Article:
Conference let out and as we positioned ourselves on the post outside of the gates of Temple Square, we watched as 21,000 people came streaming out of the Conference Center, spiritually fed and strengthened. I said one more prayer just as the anti-Mormons picked up all of their megaphones and signs. As we watched the peace destroyed and the faces of the members saddened and afraid of the mobs of yelling men, we were moved to action. My companion who has an incredibly powerful voice turned to me and said, “Let’s sing hymns and try to out sing these guys.” We began singing hymns as loud as we could. A few missionary sisters joined in and as the members crossed the street, they started to hear the singing behind all of the yelling. As they looked past the mobs they saw us, and some joined in. We became very powerful, which angered the men, causing them to yell louder. It didn’t matter–the members’ faces turned from fear to happiness as they saw a small army of Saints standing for truth. Some mouthed the words “thank you,” many waved and everyone smiled! More and more Saints joined in and we found more and more courage as we bore our testimony through song. As the mobs chanted “false prophet, false prophet,” we sang with power “We Thank Thee Oh God for a Prophet.” As they chanted “the Book of Mormon is false,” we sang with fervor, “We are as the Armies of Helaman,” and as they yelled with their megaphones that we were going to “burn in hell” we sang with full hearts, “The Spirit of God Like a Fire is Burning.” The feeling was unmistakable. The presence of the Spirit was powerful and we were all brought to tears. Never had the contrast between good and evil been so clear to those standing there that day.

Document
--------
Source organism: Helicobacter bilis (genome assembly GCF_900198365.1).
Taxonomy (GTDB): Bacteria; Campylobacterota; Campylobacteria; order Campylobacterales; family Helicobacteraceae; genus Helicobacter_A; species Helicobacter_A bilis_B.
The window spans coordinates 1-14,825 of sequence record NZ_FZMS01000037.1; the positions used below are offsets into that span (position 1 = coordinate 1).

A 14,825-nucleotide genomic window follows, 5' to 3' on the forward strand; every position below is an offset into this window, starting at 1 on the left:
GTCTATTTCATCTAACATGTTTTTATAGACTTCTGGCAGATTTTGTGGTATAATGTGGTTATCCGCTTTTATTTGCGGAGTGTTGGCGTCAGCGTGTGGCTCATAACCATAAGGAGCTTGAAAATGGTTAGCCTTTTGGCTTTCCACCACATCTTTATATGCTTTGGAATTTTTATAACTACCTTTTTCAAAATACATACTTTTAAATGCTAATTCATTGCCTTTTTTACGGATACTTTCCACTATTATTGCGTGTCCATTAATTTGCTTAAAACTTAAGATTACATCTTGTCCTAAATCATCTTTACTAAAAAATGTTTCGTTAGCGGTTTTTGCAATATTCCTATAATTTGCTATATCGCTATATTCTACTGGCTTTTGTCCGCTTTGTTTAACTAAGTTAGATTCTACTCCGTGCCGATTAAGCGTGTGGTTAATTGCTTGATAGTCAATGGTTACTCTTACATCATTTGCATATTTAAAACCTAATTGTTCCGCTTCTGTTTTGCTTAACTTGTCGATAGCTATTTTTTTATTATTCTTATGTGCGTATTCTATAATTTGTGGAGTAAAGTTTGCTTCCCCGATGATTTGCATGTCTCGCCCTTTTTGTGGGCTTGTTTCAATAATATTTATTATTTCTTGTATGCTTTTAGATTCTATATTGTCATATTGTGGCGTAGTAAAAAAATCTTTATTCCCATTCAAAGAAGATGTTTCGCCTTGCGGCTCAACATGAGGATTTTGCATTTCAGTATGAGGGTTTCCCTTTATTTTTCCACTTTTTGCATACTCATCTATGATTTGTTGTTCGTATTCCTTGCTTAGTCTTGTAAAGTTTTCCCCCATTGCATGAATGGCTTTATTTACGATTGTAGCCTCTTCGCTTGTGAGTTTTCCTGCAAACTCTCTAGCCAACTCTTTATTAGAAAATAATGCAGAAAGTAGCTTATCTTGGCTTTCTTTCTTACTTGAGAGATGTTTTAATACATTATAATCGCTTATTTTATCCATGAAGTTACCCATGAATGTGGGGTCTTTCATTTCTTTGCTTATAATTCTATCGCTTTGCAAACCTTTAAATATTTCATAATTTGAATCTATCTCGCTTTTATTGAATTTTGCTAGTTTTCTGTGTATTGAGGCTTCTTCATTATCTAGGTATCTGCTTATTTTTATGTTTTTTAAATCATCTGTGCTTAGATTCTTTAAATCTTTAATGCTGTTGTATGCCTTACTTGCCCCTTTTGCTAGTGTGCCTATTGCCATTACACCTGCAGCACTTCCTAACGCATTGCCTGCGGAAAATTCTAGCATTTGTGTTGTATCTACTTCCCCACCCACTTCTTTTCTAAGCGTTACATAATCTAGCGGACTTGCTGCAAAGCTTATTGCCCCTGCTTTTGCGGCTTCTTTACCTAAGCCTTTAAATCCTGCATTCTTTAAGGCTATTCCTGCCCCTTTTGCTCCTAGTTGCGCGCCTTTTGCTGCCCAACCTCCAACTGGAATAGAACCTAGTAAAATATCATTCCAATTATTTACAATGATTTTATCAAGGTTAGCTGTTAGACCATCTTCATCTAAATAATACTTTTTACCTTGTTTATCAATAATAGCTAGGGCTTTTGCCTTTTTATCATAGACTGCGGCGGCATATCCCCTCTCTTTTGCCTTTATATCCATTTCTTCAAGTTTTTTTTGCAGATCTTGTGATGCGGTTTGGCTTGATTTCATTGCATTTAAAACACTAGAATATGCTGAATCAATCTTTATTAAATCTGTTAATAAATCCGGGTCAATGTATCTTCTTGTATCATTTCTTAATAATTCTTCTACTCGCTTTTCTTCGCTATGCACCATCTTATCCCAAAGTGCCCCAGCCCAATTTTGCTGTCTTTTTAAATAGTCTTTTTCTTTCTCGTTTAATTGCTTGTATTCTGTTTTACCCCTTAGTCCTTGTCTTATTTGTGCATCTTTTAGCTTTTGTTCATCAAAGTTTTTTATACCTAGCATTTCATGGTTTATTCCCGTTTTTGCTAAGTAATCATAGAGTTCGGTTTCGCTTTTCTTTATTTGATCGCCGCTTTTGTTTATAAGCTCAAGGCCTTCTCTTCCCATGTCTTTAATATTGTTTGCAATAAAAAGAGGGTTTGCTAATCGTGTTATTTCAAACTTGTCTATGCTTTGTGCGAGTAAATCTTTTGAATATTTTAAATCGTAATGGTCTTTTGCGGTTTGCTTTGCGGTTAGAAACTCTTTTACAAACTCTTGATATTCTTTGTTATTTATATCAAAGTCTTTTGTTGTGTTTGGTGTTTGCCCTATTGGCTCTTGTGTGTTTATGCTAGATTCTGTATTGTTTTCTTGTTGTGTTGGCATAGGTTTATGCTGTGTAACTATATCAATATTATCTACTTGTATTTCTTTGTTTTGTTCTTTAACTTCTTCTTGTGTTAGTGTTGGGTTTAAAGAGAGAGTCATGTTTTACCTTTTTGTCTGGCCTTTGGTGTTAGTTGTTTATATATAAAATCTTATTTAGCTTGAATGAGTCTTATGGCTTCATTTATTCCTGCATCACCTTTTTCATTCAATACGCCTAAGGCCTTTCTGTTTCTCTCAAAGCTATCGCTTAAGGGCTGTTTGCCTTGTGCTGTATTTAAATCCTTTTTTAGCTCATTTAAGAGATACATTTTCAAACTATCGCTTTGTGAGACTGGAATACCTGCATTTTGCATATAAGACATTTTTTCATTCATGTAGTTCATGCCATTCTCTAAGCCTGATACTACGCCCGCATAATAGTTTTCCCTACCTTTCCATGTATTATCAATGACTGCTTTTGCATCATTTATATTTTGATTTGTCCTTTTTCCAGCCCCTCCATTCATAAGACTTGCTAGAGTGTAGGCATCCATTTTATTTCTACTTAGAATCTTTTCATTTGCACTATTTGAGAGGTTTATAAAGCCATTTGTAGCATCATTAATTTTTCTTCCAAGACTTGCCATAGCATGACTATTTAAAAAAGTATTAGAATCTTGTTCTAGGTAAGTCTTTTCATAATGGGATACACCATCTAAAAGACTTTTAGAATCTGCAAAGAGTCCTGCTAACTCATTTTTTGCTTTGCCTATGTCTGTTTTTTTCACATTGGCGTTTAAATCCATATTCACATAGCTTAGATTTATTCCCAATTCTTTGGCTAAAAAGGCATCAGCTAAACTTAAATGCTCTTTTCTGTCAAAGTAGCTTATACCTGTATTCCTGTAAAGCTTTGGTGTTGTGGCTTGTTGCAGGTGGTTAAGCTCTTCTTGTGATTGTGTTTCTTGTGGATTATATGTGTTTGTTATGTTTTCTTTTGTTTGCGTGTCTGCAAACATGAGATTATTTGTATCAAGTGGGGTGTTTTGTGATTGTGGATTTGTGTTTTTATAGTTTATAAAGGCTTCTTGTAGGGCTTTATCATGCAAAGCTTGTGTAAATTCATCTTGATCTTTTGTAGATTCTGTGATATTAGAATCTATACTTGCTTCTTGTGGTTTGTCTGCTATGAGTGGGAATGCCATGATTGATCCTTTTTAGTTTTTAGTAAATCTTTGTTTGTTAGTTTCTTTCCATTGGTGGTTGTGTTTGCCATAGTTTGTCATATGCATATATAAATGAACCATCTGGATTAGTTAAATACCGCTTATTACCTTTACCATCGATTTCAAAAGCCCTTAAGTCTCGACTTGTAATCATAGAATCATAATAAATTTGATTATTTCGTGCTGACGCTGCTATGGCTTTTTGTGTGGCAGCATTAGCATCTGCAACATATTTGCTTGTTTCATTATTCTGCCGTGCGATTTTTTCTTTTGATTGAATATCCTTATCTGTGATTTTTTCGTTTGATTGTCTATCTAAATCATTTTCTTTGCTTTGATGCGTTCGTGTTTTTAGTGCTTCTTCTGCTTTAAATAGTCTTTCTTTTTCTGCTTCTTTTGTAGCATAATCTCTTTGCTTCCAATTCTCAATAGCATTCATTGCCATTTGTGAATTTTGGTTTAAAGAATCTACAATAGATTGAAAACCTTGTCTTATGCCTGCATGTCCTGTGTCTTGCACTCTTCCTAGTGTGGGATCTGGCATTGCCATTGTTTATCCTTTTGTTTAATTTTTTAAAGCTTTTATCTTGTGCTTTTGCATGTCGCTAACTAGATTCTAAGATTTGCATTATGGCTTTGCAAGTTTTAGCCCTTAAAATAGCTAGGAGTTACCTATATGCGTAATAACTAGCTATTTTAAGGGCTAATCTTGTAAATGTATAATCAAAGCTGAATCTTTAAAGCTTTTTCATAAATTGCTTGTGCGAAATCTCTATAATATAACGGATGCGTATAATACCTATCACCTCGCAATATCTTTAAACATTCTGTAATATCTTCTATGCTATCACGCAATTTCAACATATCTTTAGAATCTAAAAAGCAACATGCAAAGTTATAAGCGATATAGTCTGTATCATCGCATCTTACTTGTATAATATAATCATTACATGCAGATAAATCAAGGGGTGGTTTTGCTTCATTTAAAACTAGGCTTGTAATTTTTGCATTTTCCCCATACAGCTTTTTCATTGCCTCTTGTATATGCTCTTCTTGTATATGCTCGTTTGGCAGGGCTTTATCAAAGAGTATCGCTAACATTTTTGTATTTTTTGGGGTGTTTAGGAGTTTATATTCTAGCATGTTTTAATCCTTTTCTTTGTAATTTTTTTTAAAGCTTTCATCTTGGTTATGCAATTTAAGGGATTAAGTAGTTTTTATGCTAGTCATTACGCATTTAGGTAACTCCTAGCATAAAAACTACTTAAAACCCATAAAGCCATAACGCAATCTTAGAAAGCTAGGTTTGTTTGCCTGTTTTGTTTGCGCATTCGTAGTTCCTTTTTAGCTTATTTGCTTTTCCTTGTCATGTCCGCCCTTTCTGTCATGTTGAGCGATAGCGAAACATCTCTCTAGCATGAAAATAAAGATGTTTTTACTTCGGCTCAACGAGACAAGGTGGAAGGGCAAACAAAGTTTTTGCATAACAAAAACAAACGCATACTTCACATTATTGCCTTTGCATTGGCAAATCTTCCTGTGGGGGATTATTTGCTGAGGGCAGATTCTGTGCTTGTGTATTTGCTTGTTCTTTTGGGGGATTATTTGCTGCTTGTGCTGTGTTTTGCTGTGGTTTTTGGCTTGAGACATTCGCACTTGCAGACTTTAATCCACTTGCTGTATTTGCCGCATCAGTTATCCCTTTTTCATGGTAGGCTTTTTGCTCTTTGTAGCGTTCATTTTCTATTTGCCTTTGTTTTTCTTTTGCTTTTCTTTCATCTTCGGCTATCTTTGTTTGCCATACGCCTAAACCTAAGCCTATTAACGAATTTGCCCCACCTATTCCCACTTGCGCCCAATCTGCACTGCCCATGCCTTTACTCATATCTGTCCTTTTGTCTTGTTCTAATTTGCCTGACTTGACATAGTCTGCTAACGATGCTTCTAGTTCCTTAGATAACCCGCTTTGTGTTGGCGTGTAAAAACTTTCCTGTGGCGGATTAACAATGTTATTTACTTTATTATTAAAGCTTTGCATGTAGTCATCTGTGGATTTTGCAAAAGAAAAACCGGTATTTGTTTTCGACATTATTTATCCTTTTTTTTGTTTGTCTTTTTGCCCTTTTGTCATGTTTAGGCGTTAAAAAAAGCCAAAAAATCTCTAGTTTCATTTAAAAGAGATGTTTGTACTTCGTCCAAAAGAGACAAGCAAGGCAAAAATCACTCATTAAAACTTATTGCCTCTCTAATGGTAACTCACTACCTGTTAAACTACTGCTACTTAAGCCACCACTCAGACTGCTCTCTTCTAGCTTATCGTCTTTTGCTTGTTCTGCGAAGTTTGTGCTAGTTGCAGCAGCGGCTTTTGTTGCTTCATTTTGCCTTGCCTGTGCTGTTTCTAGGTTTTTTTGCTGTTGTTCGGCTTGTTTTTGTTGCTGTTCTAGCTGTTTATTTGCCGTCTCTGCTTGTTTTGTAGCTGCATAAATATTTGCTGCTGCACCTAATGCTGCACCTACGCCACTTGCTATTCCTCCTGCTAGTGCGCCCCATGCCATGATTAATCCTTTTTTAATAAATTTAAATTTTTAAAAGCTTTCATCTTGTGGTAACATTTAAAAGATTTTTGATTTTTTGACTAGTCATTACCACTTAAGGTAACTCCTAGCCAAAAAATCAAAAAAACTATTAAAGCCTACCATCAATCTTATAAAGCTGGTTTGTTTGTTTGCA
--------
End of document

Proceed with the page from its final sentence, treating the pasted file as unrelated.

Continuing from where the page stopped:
In the midst of it all, my eyes were drawn to one man who had stopped yelling. I watched for a moment as the spirit of the music utterly stopped him from yelling. He lowered his sign and looked back to see a small army of Saints with faith in their eyes as they lifted their voices in song. He looked back down at his sign with the expression on his face as if to say, “what am I doing here?” There he stood with his head down, touched by the Spirit. At that moment I began to cry, knowing that the gospel of Jesus Christ will go forth boldly, nobly and independent and that no unhallowed hand will stop it. No amount of yelling men will change what is true and cause me to doubt the confirmation I received that day.
How grateful I am for the spirit of truth and for the hearts that were touched through this wonderful experience. The Spirit of God like a fire is burning, and will continue to burn brightly forever.
|[Editor's Note: The FAIR Web site includes a video that shows the beginning of the events described by Sister Wilde. You can see the videoby clicking here. Shortly after the end of the video, dozens of members joined voices with the sister missionaries and finally drowned out the obnoxious yelling of the anti-Mormons that you see in the video.]|